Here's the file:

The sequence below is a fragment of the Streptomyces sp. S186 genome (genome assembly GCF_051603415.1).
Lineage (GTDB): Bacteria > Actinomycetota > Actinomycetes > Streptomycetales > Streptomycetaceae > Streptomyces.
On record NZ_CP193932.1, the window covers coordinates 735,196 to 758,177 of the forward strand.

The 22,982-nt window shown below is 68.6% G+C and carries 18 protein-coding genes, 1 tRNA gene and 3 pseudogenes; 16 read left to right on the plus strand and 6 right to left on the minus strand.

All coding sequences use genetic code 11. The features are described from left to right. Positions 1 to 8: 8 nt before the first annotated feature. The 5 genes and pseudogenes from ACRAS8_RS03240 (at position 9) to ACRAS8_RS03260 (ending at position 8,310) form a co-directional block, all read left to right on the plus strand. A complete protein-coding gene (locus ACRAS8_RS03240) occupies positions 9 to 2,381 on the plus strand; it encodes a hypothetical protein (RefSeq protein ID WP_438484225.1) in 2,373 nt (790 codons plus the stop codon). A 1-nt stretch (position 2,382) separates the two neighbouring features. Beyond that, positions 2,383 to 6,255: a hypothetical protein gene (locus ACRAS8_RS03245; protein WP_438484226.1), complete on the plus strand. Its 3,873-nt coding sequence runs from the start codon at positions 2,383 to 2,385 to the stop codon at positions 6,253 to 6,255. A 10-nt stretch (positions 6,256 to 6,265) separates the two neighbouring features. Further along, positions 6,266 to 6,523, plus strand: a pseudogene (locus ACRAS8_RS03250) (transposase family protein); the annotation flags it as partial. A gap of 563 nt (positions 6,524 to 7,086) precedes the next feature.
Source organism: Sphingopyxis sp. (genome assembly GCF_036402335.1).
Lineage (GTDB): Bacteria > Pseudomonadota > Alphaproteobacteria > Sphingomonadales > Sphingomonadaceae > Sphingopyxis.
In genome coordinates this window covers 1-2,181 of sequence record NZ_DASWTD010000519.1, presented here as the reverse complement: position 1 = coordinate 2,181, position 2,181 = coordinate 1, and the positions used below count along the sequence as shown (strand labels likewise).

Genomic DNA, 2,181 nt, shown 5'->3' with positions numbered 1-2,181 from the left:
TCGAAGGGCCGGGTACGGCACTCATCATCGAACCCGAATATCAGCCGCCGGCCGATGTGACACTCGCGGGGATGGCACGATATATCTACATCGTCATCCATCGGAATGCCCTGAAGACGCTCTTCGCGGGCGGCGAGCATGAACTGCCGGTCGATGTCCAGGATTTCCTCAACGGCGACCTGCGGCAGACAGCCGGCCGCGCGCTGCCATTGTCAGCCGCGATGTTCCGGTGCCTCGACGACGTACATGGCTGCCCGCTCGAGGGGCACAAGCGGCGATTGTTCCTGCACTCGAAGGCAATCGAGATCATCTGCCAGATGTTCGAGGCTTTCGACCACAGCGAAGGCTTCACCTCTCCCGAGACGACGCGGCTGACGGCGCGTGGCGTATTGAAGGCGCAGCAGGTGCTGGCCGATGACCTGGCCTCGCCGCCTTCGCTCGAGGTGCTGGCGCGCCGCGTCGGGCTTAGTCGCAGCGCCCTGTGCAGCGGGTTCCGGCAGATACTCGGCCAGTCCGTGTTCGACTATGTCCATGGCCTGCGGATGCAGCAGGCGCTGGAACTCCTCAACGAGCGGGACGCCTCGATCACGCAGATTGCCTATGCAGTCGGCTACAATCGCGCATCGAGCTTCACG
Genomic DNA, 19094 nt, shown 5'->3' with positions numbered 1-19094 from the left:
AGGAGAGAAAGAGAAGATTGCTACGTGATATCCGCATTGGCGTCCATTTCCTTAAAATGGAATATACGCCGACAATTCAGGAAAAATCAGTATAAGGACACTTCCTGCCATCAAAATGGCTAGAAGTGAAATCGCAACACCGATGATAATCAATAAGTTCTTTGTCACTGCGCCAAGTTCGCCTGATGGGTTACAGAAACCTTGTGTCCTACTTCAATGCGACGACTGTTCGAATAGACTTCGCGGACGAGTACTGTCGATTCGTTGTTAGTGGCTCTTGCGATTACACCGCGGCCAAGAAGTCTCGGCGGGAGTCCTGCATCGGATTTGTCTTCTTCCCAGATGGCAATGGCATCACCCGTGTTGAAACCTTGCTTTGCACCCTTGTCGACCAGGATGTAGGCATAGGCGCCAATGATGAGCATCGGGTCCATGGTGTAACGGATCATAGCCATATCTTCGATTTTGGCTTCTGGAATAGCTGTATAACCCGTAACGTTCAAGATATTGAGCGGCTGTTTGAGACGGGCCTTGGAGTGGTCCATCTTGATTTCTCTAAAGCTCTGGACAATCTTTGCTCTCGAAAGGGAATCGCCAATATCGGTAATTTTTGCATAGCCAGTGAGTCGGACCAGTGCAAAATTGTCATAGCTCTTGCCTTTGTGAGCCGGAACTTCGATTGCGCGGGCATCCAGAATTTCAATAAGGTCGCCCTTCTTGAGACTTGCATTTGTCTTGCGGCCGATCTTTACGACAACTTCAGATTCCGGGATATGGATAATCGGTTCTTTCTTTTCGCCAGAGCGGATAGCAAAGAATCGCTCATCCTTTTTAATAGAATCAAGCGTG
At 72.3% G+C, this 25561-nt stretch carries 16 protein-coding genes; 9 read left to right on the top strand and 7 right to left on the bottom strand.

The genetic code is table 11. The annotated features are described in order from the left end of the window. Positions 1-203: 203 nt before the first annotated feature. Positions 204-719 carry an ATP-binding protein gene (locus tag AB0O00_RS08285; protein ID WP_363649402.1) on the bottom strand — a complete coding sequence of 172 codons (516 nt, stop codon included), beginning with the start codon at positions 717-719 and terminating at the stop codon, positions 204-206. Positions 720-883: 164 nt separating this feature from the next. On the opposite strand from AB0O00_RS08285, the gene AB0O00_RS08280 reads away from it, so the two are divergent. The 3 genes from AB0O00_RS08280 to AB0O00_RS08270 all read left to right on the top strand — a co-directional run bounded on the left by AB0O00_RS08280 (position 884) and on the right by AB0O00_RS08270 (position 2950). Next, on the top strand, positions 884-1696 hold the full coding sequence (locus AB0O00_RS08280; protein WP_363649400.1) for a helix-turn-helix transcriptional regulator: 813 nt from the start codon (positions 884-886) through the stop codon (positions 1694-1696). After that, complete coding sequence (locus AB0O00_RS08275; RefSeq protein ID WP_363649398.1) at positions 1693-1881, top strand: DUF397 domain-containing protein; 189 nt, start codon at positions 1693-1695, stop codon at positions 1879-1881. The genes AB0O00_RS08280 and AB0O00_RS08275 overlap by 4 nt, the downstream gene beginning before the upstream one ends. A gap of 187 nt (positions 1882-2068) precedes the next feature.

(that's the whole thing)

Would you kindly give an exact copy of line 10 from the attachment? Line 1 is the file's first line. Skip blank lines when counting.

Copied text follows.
TCGAAGGGCCGGGTACGGCACTCATCATCGAACCCGAATATCAGCCGCCGGCCGATGTGACACTCGCGGGGATGGCACGATATATCTACATCGTCATCCATCGGAATGCCCTGAAGACGCTCTTCGCGGGCGGCGAGCATGAACTGCCGGTCGATGTCCAGGATTTCCTCAACGGCGACCTGCGGCAGACAGCCGGCCGCGCGCTGCCATTGTCAGCCGCGATGTTCCGGTGCCTCGACGACGTACATGGCTGCCCGCTCGAGGGGCACAAGCGGCGATTGTTCCTGCACTCGAAGGCAATCGAGATCATCTGCCAGATGTTCGAGGCTTTCGACCACAGCGAAGGCTTCACCTCTCCCGAGACGACGCGGCTGACGGCGCGTGGCGTATTGAAGGCGCAGCAGGTGCTGGCCGATGACCTGGCCTCGCCGCCTTCGCTCGAGGTGCTGGCGCGCCGCGTCGGGCTTAGTCGCAGCGCCCTGTGCAGCGGGTTCCGGCAGATACTCGGCCAGTCCGTGTTCGACTATGTCCATGGCCTGCGGATGCAGCAGGCGCTGGAACTCCTCAACGAGCGGGACGCCTCGATCACGCAGATTGCCTATGCAGTCGGCTACAATCGCGCATCGAGCTTCACG